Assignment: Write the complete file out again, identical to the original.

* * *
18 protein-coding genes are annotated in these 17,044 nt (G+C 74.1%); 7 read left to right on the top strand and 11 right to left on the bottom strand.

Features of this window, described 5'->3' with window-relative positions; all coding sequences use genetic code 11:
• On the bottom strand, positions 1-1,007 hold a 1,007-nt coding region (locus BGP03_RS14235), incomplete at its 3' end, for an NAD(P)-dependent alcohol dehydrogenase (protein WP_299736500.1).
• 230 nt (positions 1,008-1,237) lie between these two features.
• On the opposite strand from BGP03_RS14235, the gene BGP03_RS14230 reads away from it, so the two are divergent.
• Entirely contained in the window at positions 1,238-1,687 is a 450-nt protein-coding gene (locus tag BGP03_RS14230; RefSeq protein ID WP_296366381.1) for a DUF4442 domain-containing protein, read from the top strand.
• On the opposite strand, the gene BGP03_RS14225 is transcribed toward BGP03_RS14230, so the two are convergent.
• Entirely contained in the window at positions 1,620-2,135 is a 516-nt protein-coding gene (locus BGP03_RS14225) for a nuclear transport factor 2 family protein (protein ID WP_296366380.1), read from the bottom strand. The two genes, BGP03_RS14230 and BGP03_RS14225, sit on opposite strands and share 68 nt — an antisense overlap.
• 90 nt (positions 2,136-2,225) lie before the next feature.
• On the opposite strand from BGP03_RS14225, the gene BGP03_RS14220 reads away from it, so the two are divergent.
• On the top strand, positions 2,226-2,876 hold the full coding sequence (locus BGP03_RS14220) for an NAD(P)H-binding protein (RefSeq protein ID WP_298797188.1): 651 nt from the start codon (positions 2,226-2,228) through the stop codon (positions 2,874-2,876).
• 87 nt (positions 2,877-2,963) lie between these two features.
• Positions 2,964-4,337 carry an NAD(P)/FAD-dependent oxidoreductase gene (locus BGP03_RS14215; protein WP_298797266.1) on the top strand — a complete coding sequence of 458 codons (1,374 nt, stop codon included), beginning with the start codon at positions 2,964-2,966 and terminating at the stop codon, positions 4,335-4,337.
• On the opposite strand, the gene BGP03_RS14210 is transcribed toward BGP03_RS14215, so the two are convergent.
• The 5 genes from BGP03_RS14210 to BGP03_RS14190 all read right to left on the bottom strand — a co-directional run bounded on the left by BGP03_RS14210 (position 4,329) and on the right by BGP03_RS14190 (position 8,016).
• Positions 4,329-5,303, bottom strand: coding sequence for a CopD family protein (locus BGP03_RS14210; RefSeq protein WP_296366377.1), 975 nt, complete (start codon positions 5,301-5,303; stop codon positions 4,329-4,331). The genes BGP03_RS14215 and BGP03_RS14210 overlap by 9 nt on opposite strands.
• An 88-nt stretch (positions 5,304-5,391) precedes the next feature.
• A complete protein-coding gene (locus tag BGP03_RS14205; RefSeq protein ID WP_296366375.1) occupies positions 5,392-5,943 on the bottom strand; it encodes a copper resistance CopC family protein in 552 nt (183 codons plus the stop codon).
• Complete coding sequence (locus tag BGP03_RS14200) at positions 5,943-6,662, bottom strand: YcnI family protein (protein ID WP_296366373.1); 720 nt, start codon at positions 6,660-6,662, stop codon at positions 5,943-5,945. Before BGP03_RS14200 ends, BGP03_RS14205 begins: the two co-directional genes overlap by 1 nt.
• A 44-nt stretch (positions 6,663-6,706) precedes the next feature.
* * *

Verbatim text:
18 protein-coding genes are annotated in these 17,044 nt (G+C 74.1%); 7 read left to right on the top strand and 11 right to left on the bottom strand.

Features of this window, described 5'->3' with window-relative positions; all coding sequences use genetic code 11:
• On the bottom strand, positions 1-1,007 hold a 1,007-nt coding region (locus BGP03_RS14235), incomplete at its 3' end, for an NAD(P)-dependent alcohol dehydrogenase (protein WP_299736500.1).
• 230 nt (positions 1,008-1,237) lie between these two features.
• On the opposite strand from BGP03_RS14235, the gene BGP03_RS14230 reads away from it, so the two are divergent.
• Entirely contained in the window at positions 1,238-1,687 is a 450-nt protein-coding gene (locus tag BGP03_RS14230; RefSeq protein ID WP_296366381.1) for a DUF4442 domain-containing protein, read from the top strand.
• On the opposite strand, the gene BGP03_RS14225 is transcribed toward BGP03_RS14230, so the two are convergent.
• Entirely contained in the window at positions 1,620-2,135 is a 516-nt protein-coding gene (locus BGP03_RS14225) for a nuclear transport factor 2 family protein (protein ID WP_296366380.1), read from the bottom strand. The two genes, BGP03_RS14230 and BGP03_RS14225, sit on opposite strands and share 68 nt — an antisense overlap.
• 90 nt (positions 2,136-2,225) lie before the next feature.
• On the opposite strand from BGP03_RS14225, the gene BGP03_RS14220 reads away from it, so the two are divergent.
• On the top strand, positions 2,226-2,876 hold the full coding sequence (locus BGP03_RS14220) for an NAD(P)H-binding protein (RefSeq protein ID WP_298797188.1): 651 nt from the start codon (positions 2,226-2,228) through the stop codon (positions 2,874-2,876).
• 87 nt (positions 2,877-2,963) lie between these two features.
• Positions 2,964-4,337 carry an NAD(P)/FAD-dependent oxidoreductase gene (locus BGP03_RS14215; protein WP_298797266.1) on the top strand — a complete coding sequence of 458 codons (1,374 nt, stop codon included), beginning with the start codon at positions 2,964-2,966 and terminating at the stop codon, positions 4,335-4,337.
• On the opposite strand, the gene BGP03_RS14210 is transcribed toward BGP03_RS14215, so the two are convergent.
• The 5 genes from BGP03_RS14210 to BGP03_RS14190 all read right to left on the bottom strand — a co-directional run bounded on the left by BGP03_RS14210 (position 4,329) and on the right by BGP03_RS14190 (position 8,016).
• Positions 4,329-5,303, bottom strand: coding sequence for a CopD family protein (locus BGP03_RS14210; RefSeq protein WP_296366377.1), 975 nt, complete (start codon positions 5,301-5,303; stop codon positions 4,329-4,331). The genes BGP03_RS14215 and BGP03_RS14210 overlap by 9 nt on opposite strands.
• An 88-nt stretch (positions 5,304-5,391) precedes the next feature.
• A complete protein-coding gene (locus tag BGP03_RS14205; RefSeq protein ID WP_296366375.1) occupies positions 5,392-5,943 on the bottom strand; it encodes a copper resistance CopC family protein in 552 nt (183 codons plus the stop codon).
• Complete coding sequence (locus tag BGP03_RS14200) at positions 5,943-6,662, bottom strand: YcnI family protein (protein ID WP_296366373.1); 720 nt, start codon at positions 6,660-6,662, stop codon at positions 5,943-5,945. Before BGP03_RS14200 ends, BGP03_RS14205 begins: the two co-directional genes overlap by 1 nt.
• A 44-nt stretch (positions 6,663-6,706) precedes the next feature.